The buzz following the victory over Down ensured the Saffron support had swelled further but there was little to shout about in the opening half as Antrim looked to stifle Derry for the most part and it had been working as they trailed by just two points after 20 minutes, but the pre-game favourites would click into gear for the remainder of the half and tagged on another five points to lead 0-9 to 0-2 at the break.

That would be extended after the restart as the visitors surged ahead by 0-12 to 0-4, but this game would soon flip on his head as Kevin Madden - making his return from the broken jaw sustained in the final League game against Westmeath - replaced John McManus and the Portglenone man would provide the spark Antrim needed, receiving a special welcome from Tohill whose influence on this game would ultimately define it.

Brian White keeps an eye on proceedings against the Oak Leafers©INPHO/Andrew Paton
Brian White keeps an eye on proceedings against the Oak Leafers©INPHO/Andrew Paton

“When Madden came on, he got the ball on the sideline, carried it in along the bye-line and Tohill came into stop the run,” said Finnegan.

“Madden checked his run and Tohill caught him clean on the jaw with his elbow. Had another referee seen that, Tohill probably wouldn’t have been on the pitch for that last part of the game.”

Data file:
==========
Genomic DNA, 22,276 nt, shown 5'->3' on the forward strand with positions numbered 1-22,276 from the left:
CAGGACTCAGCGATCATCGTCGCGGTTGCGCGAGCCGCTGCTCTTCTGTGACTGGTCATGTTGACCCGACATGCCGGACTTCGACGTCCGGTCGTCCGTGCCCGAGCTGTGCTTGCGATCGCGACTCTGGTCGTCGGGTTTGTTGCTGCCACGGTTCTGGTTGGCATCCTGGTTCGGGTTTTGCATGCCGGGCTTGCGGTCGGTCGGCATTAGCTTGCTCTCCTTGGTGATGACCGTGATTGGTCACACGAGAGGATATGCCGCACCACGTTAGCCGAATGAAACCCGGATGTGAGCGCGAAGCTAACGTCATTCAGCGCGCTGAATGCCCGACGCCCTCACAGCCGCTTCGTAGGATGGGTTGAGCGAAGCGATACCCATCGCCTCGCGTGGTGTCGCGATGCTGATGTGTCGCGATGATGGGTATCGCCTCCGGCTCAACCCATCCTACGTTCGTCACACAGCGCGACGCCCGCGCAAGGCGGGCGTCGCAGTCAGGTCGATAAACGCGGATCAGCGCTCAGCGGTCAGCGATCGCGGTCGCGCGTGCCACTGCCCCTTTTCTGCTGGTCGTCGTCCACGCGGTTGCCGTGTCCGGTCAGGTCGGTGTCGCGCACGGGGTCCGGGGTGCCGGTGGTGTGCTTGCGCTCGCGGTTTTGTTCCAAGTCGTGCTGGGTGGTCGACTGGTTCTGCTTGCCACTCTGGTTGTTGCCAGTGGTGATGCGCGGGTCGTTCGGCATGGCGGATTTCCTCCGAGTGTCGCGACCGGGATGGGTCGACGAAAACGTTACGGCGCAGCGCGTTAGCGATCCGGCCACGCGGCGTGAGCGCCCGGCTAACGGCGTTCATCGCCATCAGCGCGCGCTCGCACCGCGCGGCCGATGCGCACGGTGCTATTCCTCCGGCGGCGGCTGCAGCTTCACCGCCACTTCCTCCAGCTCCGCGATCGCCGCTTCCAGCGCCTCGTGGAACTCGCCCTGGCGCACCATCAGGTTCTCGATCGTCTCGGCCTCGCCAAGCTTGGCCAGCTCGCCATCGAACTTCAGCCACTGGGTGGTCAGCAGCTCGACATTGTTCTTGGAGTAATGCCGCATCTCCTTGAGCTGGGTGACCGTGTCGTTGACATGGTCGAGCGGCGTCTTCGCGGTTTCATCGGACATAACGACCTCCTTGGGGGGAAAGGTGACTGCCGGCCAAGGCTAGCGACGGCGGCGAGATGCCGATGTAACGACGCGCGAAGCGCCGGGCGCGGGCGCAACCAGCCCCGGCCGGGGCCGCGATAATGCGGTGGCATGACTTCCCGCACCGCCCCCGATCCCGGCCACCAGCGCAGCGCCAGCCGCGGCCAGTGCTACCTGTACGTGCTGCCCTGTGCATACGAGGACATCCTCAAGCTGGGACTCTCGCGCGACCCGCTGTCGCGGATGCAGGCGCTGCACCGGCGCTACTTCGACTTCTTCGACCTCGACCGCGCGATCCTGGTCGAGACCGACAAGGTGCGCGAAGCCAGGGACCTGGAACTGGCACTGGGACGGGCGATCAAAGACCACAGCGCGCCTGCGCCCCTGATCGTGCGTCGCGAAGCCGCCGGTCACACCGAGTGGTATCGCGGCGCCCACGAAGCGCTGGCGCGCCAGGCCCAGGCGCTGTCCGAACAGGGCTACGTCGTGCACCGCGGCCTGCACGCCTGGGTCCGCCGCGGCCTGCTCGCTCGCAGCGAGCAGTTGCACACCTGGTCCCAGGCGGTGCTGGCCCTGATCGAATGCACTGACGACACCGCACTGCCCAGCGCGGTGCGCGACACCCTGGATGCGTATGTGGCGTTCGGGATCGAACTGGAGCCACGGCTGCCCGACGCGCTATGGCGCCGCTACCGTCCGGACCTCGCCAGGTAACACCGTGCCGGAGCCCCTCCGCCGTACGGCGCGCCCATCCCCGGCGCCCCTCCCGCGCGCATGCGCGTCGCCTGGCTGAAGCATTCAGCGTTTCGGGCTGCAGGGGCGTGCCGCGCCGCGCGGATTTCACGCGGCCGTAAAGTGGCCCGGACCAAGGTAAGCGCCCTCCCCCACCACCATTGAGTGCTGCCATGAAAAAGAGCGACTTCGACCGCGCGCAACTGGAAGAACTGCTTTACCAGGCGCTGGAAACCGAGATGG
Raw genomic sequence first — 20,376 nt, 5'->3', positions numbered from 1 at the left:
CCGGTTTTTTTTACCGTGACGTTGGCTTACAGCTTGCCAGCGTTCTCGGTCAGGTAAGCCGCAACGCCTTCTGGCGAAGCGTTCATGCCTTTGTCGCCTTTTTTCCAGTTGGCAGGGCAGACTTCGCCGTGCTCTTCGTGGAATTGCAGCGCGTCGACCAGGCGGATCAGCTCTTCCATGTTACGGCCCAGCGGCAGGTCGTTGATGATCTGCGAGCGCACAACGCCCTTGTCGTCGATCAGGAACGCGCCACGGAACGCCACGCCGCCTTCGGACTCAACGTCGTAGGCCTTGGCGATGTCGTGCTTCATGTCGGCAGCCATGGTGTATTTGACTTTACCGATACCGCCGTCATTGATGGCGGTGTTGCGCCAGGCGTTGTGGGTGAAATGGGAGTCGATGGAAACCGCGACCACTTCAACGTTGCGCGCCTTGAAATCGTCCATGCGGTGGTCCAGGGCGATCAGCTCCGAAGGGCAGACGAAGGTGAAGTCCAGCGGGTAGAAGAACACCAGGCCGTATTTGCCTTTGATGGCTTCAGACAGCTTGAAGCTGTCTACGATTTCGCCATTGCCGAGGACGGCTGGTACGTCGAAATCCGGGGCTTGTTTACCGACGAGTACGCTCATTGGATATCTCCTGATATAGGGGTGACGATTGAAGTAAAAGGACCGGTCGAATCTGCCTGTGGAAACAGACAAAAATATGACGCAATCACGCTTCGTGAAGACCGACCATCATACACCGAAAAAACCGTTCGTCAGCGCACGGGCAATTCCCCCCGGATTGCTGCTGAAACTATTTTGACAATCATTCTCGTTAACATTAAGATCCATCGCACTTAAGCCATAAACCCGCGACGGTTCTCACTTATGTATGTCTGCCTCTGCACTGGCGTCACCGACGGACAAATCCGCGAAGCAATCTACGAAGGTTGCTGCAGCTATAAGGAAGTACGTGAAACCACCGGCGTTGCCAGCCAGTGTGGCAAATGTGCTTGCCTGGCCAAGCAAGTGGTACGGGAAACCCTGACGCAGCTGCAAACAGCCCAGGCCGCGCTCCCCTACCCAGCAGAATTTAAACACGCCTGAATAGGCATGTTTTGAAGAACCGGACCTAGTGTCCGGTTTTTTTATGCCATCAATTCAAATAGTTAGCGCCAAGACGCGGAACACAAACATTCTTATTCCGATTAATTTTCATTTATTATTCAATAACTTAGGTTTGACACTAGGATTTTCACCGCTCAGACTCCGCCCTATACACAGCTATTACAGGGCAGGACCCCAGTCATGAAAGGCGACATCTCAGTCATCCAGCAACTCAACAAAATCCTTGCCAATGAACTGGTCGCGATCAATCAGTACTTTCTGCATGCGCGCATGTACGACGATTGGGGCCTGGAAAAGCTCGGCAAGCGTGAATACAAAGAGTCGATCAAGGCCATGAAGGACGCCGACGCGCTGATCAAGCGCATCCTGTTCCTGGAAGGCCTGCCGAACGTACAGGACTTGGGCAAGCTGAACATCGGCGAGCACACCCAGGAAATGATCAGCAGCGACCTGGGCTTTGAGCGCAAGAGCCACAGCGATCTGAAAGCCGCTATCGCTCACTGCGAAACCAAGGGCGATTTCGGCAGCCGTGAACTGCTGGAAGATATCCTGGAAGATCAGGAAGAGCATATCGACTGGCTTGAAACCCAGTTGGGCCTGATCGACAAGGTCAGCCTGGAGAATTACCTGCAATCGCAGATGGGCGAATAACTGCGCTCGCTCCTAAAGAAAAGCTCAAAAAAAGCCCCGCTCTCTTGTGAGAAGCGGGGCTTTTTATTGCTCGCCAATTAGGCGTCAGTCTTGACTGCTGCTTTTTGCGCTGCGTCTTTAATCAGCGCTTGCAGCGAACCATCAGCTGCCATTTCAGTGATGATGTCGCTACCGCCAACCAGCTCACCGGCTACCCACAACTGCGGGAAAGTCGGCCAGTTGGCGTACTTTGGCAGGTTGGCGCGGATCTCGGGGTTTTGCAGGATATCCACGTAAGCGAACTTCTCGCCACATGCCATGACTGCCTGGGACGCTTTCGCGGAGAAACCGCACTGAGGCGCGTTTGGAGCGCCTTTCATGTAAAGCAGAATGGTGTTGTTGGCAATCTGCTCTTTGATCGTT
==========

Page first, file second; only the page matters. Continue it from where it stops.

The new arrival would split the posts regardless and this score lifted the Antrim team and support as the pendulum was to swing their way.

Soon after, a high ball into the square from Ronan Hamill dropped for Kevin Brady to get his fist to it and divert past a stranded Michael Conlon and leave four between them. From the restart, Antrim were again on the attack with Hamill playing Kevin Doyle in on goal but the shot whistled over the bar.

Three points would remain the gap as the game entered the final minutes when another long ball would find Brady and this time, he jinked inside and fired low to the net to level.

Antrim smelt blood and there was time for the winner as a Dermott Dougan shot dropped into the grateful arms of Sean McGreevy and cleared out to Con Coleman who pumped it long but was fouled and the free, due to be awarded from where it landed at midfield, was moved on as Tohill hoofed the ball into the crowd.

Now, it was right on the edge of Shenny McQuillan’s range as the game ticked into stoppage time. This was the chance to snatch a last-gasp winner that would deliver a huge shock and a first Ulster final appearance in 30 years.